I’ll just add that 1) anyone who paid close attention to the production of these films knows that a lot of models were used 2) the use of CGI in the prequels is far more photorealistic and restrained compared to most visual effects-heavy films made since then and 3) it’s pathetic so many “geeks” and “Star Wars fans” picked up the same lazy trope that was used by critics of the first three Star Wars films: they’re all just about visual effects and nothing else. These people will pay to see “Pacific Rim” a million times, which wasn’t a bad film, but not complain about the method of visual effects, the dialogue, or acting while they shred the prequels.

Fan Defends Jake Lloyd

February 4, 2014

I forgot to link to Adam’s recent post on Jedi News and his own blog, “Leave Jake Alone.” Here he sticks up for Lloyd’s performance in TPM and tells the haters to well, quit hating:

Jake Lloyd’s problem was never that his acting was substandard in any way, at least in comparison to other child actors. Jake’s problem would be the same as would plague Hayden Christensen later on: the audience did not expect Darth Vader to be anything like that. They expected something so different that when they didn’t get it, they blamed the actor.

How AOTC Made Someone A Fan

January 24, 2014

The Prequel Trilogy Facebook page posted a link to this great piece on about how AOTC made the author a Star Wars fan.

I have no idea how I did not notice the Special Edition theatrical releases or The Phantom Menace. I was 11 and then 13, and just doing kid stuff, I suppose. This stuff wasn’t aimed at me, I was a girl in a home with mostly women and it just wasn’t on our radar. That all changed in 2002 in that darkened theater.

I was mesmerized. I was obviously smitten with the dashing Hayden Christensen (my husband should probably thank this film as he is also a dashing blond haired, blue eyed boy), and I was totally enthralled by the lightsaber battles. My favorite moment from the film was the gorgeous cinematography surrounding the three lightsaber battle between Anakin and Count Dooku. And who didn’t fall in love with Natalie Portman in that film? Padmé’s poise, beauty and grace were without question a highlight of the film for me. She was pretty badass too.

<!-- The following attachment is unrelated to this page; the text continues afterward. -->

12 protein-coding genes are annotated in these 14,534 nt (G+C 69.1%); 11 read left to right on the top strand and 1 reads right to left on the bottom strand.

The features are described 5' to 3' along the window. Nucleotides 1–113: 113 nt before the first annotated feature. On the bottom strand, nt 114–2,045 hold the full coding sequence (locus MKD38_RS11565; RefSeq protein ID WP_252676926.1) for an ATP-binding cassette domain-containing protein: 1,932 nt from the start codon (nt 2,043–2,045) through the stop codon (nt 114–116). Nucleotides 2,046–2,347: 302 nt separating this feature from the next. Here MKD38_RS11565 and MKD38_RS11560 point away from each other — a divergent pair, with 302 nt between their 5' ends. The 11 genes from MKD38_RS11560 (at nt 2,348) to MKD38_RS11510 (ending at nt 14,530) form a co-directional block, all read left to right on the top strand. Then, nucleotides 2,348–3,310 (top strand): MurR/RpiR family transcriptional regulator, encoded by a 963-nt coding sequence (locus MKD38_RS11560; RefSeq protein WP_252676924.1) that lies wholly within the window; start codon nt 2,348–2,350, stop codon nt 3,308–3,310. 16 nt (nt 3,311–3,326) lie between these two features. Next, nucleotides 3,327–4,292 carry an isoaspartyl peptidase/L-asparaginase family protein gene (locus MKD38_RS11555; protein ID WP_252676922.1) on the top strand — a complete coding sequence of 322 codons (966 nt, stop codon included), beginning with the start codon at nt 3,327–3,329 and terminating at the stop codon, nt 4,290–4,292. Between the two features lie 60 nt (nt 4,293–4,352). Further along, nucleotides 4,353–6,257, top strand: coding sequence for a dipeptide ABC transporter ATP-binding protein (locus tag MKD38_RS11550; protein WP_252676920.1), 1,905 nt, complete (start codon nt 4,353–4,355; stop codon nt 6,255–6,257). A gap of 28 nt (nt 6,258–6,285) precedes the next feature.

Read the whole thing! This ought to be a reminder that every Star Wars movie matters to somebody.

Short Meta on Clone Wars

December 20, 2013

The Prequel Trilogy Facebook page linked to this short meta on Clone Wars and how it all wraps up with ROTS:

So in one stroke, Ahsoka’s absence in RotS is explained, Anakin’s distrust of the council is bolstered, and his frustration at not being a Master yet is actually made more sympathetic rather than less. Ahsoka’s fate was a delicate question that the show had to address, and there was a lot of room for error, but in the end I think they pulled it off beautifully.

Why I Love The Prequels: The Plot

July 23, 2013

Attack of the Geek has a second essay up on the merits of the prequels, this time focusing on the plot.

Anatomy Of A Scene

April 25, 2013

Somehow I forgot to post a link to Adam’s essay from 4/18, Anatomy Of A Scene: Grievous Challenges Kenobi. In it he explains in great detail why the scene was set up the way it was (I never had any problems with it and in context of The Clone Wars, people shouldn’t have any problems with it at all).

First off, Kenobi is a Jedi trained to not let his emotions get the better of him. When he moves, he moves deliberately and without letting fear take him. Any Jedi worth his salt would do the same, as Grievous wears in his cloak proof of what happens when you don’t. And as for a non-Jedi character who would be scared pantsless? They’d be deer-in-headlights frozen for at least a moment before screaming to the hills.

And it reminds me of when Hayden was once asked to consult on the ROTS video game. He told the game designers that Anakin would never walk around all tense with a lightsaber in his hand because he’s always ready. Jedi are kinda like that, you know ;).